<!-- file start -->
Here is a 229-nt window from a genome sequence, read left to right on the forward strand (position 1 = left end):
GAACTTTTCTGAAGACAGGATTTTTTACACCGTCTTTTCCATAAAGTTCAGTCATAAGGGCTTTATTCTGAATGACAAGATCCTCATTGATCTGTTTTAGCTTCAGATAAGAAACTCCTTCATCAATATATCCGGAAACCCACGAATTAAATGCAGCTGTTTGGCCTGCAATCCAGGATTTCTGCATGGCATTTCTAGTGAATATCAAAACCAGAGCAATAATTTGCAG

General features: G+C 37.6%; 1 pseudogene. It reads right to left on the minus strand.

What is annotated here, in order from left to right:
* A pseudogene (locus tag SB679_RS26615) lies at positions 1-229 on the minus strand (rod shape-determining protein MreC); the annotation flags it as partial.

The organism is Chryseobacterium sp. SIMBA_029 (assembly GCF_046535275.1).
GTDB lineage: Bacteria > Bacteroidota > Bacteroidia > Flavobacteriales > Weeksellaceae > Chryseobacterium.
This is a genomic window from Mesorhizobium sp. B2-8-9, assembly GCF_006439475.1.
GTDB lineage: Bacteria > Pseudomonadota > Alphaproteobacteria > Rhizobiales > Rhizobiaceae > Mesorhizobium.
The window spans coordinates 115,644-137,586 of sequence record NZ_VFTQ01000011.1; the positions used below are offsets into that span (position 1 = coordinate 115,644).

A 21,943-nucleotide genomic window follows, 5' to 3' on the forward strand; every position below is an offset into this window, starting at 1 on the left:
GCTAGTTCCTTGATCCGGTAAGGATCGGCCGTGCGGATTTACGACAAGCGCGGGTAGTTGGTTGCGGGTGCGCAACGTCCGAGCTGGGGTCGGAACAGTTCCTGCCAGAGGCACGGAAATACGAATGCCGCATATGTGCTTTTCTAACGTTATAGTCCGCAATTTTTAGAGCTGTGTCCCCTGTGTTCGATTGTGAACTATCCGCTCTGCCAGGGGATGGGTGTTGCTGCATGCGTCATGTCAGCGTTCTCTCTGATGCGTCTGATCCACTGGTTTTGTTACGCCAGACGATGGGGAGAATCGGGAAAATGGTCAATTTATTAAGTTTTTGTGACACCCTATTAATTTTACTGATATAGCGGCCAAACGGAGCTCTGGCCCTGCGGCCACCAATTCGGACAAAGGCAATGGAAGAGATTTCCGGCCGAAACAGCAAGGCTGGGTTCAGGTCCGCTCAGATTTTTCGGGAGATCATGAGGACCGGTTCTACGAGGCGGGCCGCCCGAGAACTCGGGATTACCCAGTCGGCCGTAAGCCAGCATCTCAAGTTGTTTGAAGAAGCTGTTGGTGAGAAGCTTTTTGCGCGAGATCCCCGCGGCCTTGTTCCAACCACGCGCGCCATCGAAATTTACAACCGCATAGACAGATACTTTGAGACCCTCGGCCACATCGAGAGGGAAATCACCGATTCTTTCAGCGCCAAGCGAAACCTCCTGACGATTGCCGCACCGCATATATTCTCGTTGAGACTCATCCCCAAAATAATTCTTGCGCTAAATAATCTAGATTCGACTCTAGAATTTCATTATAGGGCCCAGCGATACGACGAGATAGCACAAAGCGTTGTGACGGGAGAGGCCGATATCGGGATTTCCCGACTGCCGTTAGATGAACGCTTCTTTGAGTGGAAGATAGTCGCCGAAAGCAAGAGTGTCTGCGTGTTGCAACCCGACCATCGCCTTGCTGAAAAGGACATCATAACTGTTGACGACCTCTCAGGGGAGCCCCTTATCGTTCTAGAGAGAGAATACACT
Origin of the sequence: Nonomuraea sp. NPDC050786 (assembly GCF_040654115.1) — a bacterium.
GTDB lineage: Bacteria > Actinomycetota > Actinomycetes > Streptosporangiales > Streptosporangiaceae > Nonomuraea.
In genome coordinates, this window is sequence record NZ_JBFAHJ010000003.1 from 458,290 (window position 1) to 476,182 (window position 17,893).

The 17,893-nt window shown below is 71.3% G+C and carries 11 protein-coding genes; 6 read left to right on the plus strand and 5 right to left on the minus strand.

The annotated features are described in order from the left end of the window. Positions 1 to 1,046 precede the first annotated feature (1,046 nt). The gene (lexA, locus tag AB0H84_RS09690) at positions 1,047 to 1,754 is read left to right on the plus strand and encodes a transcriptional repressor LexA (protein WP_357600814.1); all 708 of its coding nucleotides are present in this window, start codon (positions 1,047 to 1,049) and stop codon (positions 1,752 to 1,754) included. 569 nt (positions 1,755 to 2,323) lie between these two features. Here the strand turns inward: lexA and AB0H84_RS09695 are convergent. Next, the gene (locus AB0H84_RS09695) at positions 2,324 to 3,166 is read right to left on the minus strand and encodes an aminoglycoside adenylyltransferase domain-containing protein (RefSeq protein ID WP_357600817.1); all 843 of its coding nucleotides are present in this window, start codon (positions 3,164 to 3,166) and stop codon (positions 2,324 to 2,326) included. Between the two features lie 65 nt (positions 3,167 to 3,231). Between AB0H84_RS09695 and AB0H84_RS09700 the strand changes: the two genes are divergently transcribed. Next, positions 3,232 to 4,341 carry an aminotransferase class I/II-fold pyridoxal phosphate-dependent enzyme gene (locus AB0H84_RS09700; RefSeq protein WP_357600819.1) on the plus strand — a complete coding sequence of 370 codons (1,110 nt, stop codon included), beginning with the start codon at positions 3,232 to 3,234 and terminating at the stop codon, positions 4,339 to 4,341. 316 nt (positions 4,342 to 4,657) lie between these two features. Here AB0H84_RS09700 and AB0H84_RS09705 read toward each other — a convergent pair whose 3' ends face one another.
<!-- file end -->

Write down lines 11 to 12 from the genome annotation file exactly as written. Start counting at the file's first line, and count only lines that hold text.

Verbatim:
A 21,943-nucleotide genomic window follows, 5' to 3' on the forward strand; every position below is an offset into this window, starting at 1 on the left:
GCTAGTTCCTTGATCCGGTAAGGATCGGCCGTGCGGATTTACGACAAGCGCGGGTAGTTGGTTGCGGGTGCGCAACGTCCGAGCTGGGGTCGGAACAGTTCCTGCCAGAGGCACGGAAATACGAATGCCGCATATGTGCTTTTCTAACGTTATAGTCCGCAATTTTTAGAGCTGTGTCCCCTGTGTTCGATTGTGAACTATCCGCTCTGCCAGGGGATGGGTGTTGCTGCATGCGTCATGTCAGCGTTCTCTCTGATGCGTCTGATCCACTGGTTTTGTTACGCCAGACGATGGGGAGAATCGGGAAAATGGTCAATTTATTAAGTTTTTGTGACACCCTATTAATTTTACTGATATAGCGGCCAAACGGAGCTCTGGCCCTGCGGCCACCAATTCGGACAAAGGCAATGGAAGAGATTTCCGGCCGAAACAGCAAGGCTGGGTTCAGGTCCGCTCAGATTTTTCGGGAGATCATGAGGACCGGTTCTACGAGGCGGGCCGCCCGAGAACTCGGGATTACCCAGTCGGCCGTAAGCCAGCATCTCAAGTTGTTTGAAGAAGCTGTTGGTGAGAAGCTTTTTGCGCGAGATCCCCGCGGCCTTGTTCCAACCACGCGCGCCATCGAAATTTACAACCGCATAGACAGATACTTTGAGACCCTCGGCCACATCGAGAGGGAAATCACCGATTCTTTCAGCGCCAAGCGAAACCTCCTGACGATTGCCGCACCGCATATATTCTCGTTGAGACTCATCCCCAAAATAATTCTTGCGCTAAATAATCTAGATTCGACTCTAGAATTTCATTATAGGGCCCAGCGATACGACGAGATAGCACAAAGCGTTGTGACGGGAGAGGCCGATATCGGGATTTCCCGACTGCCGTTAGATGAACGCTTCTTTGAGTGGAAGATAGTCGCCGAAAGCAAGAGTGTCTGCGTGTTGCAACCCGACCATCGCCTTGCTGAAAAGGACATCATAACTGTTGACGACCTCTCAGGGGAGCCCCTTATCGTTCTAGAGAGAGAATACACT